I have picked out this particular passage of Arpit Agarwal in a never-ending competition in insulting Alok Pandey that took place on the SAICE forum, because there is in it a modicum of decency, and the argument (whatever be its worth) is well stated. This is truly exceptional in a forum which is usually busy with mud-slinging at the lowest level of verbal exchange. I wonder how Arpit Agarwal, who happens to be the site’s moderator, bears with all the sound and fury that rages therein. I can only compare his attitude with that of parents who leave their five year old wards in a closed room and let them fight, shout, laugh and weep to their hearts’ content while ensuring that they don’t beat each other black and blue by occasionally peeping into the room and exercising a word of caution. Arpit Agarwal has done the same; he has peeped in at the right time when things were going out of control in the forum and raised a point which is very pertinent, though I certainly will not agree with it. The point that he has made is with regard to the reason (or rather lack of reason) for not going against the Trustees of Sri Aurobindo Ashram even if they are in the wrong. I quote passages from his letter dated 21.10.2013 to Ashit Kumar Mitra (of Kasser Trust, or is it "Cusser" Trust?) regarding Alok Pandey; these are followed by my answers:
Arpit Agarwal: The Trust has been instituted by Her for this and if anyone has a problem while living in the Ashram – go talk to them. They listen to you – good. They don’t listen to you and it bothers you still – shut up and leave the institution. Whether the problem is genuine or not genuine is BESIDES the point. It’s really as simple as that. This entire business of writing open letters, agitating in the streets, distributing pamphlets, talking to the media, seeking validation of a ‘point of view’ from external bodies and individuals – all of this has no place in THIS institution.
Sridharan: Arpit Agarwal does not have any real stake in the Ashram – that is why he comments like a “wise” and smug bystander, who is not personally affected by events in the Ashram. This attitude is common among many of the ex-students of the Ashram School, who would only like to preserve the fond memories of those glorious years they have spent as students in the Ashram. Even these “glorious days” are limited to memories of trivial incidents in School and Group and skirmishes with other Ashramites, which they find amusing in retrospect. They have after all left the Ashram because they did not want to be part of the Ashram life. They have deliberately chosen the outside life in order to fulfil their own ambitions and desires, which is absolutely fine as long as they don’t pretend to be really affected parties in the present conflict. How are they concerned at all with the Ashram, apart from the empty verbiage they constantly spout on how Sri Aurobindo and the Mother’s ideals have guided them in their lives? Even this much advertised spiritual talk is okay with me provided they don’t pretend to be flag-bearers of Sri Aurobindo and the Mother and think themselves to be the “sun-eyed children of a marvellous Dawn”! For I would give more importance to genuine seekers coming from outside or even locally from the town of Pondicherry, who are drawn by the sheer force of the Divine Mother and are ready to leave everything to come and practise Yoga at the Ashram. It is high time that the alumni realises that the Mother’s work extends far beyond the scope of the Ashram School and far beyond the jurisdiction of the Ashram Trust!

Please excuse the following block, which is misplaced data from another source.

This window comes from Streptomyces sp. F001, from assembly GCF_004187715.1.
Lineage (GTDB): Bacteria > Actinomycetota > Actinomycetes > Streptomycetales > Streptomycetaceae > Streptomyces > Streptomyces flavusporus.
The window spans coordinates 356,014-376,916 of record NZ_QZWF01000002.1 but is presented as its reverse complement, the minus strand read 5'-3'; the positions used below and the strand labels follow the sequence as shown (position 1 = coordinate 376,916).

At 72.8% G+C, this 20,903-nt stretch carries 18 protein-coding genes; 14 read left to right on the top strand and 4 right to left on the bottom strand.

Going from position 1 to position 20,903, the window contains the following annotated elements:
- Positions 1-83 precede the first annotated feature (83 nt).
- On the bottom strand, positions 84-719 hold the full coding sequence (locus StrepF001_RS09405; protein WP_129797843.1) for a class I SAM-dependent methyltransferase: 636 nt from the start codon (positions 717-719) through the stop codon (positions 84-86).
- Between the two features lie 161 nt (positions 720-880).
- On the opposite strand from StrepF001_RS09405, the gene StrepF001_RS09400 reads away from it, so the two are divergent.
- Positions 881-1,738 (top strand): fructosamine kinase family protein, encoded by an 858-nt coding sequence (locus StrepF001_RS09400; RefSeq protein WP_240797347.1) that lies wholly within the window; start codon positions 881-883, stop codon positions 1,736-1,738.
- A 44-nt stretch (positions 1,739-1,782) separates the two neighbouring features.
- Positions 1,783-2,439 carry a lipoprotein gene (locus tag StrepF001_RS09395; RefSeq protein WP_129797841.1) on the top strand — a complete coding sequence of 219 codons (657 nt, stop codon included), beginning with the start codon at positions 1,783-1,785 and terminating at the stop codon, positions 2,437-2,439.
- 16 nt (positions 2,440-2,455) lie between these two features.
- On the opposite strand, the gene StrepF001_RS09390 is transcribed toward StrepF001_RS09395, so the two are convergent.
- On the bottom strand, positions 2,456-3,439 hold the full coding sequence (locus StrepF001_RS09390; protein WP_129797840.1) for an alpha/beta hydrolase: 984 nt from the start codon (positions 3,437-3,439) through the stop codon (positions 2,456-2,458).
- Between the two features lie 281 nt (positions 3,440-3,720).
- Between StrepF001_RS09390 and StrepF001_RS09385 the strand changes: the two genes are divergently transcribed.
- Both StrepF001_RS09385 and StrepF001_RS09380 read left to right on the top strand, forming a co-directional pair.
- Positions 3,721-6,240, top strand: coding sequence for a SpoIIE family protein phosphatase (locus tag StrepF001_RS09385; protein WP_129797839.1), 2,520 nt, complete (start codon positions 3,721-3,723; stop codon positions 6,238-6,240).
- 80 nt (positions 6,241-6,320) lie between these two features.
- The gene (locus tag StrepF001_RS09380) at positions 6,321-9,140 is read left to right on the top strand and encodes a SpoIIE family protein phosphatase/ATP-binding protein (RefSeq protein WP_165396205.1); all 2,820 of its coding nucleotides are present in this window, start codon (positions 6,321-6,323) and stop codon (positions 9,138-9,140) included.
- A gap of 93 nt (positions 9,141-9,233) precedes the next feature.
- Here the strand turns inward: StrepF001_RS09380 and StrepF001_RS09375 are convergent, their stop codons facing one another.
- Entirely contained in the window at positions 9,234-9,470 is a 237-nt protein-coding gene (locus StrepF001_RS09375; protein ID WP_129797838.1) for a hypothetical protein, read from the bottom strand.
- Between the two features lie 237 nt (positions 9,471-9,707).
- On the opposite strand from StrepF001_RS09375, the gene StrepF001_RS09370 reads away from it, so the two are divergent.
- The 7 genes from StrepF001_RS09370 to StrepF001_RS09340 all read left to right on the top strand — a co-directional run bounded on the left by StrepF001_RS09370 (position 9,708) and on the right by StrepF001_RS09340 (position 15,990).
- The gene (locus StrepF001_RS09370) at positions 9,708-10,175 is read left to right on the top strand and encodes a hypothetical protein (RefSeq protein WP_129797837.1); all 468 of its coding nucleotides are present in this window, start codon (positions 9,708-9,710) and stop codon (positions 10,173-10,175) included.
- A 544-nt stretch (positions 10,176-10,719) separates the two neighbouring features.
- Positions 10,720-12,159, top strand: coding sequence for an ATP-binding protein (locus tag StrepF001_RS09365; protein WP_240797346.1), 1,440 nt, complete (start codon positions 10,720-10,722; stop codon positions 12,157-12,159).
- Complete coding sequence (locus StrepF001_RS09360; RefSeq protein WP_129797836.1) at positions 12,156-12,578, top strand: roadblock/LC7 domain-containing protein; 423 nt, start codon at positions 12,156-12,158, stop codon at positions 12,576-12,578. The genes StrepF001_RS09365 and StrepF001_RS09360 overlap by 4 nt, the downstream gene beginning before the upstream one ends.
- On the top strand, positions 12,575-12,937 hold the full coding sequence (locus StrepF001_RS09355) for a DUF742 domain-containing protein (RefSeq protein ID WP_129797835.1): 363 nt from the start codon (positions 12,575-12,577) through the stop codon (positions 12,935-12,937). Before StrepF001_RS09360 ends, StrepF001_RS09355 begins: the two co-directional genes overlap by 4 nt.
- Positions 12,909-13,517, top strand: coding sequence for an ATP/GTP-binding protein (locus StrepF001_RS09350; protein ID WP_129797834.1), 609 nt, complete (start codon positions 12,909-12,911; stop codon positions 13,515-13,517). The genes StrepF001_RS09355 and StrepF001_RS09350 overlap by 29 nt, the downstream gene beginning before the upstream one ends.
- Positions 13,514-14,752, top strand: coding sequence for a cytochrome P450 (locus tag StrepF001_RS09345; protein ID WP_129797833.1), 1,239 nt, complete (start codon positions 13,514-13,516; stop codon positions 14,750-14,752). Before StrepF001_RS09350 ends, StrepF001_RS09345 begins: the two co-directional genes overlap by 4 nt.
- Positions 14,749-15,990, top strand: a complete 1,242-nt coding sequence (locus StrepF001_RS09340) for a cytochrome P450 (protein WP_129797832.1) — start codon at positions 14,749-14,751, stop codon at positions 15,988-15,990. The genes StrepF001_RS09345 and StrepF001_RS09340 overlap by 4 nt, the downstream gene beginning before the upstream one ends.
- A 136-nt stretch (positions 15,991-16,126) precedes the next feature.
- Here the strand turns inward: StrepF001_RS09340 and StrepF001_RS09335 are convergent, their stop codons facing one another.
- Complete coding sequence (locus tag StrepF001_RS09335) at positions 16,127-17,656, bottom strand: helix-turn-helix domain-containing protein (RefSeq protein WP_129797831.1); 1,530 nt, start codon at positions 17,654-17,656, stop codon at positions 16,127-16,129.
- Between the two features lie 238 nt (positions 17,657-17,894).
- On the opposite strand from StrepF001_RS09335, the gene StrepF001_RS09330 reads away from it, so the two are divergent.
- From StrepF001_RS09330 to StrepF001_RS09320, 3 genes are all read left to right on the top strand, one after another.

Arpit Agarwal: I have met and spoken to people who were (and still are) unhappy with decisions that SHE took when She was here in her Physical. It hurts them even today. They feel that She ‘wronged’ them. But did they do anything about it at that time or ever thereafter? No. They quietly accepted it even though they did not agree with it. It killed a something inside them that day but they accepted it. Now, in Her Infinite wisdom, She constituted a Trust to run the affairs of the Ashram in Her physical absence. Is it not incumbent on us therefore to SHUT UP and obey everything this Trust says? Yes it is I say. Blindly I’d say. Yes, the Trust is not Her, yes, it is made up of individuals and individuals err. We know all this. But if we believe in the sanctity of this place, if we believe that this place is ultimately a place of Good and a place of God, and if we believe that it should last beyond us – we have to respect the Trust AS IT IS. If we feel that the Trust has made a mistake – accept it. Forgive it. If it bothers us still – leave the institution. But do not attack it.
Sridharan: This shows that Arpit is hardly in touch with the present state of affairs at the Ashram. If the Ashram is a “Place of God”, then why are such horrendous things happening, such as molestation of women and children? Or is it that he does not at all believe that these things have happened? Moreover, according to his argument, a raped victim should not report the matter to the Police or file a court case but simply go back to her native place. This is superb spirituality! This is what actually happened in the case of Mamata Satpathy. She was molested by the manager of the Guest House where she was working, and, when she went weeping and wailing to the authorities of the Ashram, she was told by Manoj Das Gupta, the Managing Trustee, “Go back to your native place because your life is in danger here.” What sort of administration is this? Does Arpit want the victims of the Ashram to obediently submit themselves to this kind of utter maladministration and justify it with the argument that the Ashram is a “Place of God” and is above the laws of the land? I hear that Arpit was working in one the national News channels of India. He should have first tested out this argument with his own colleagues, who would have immediately reacted to it with common sense.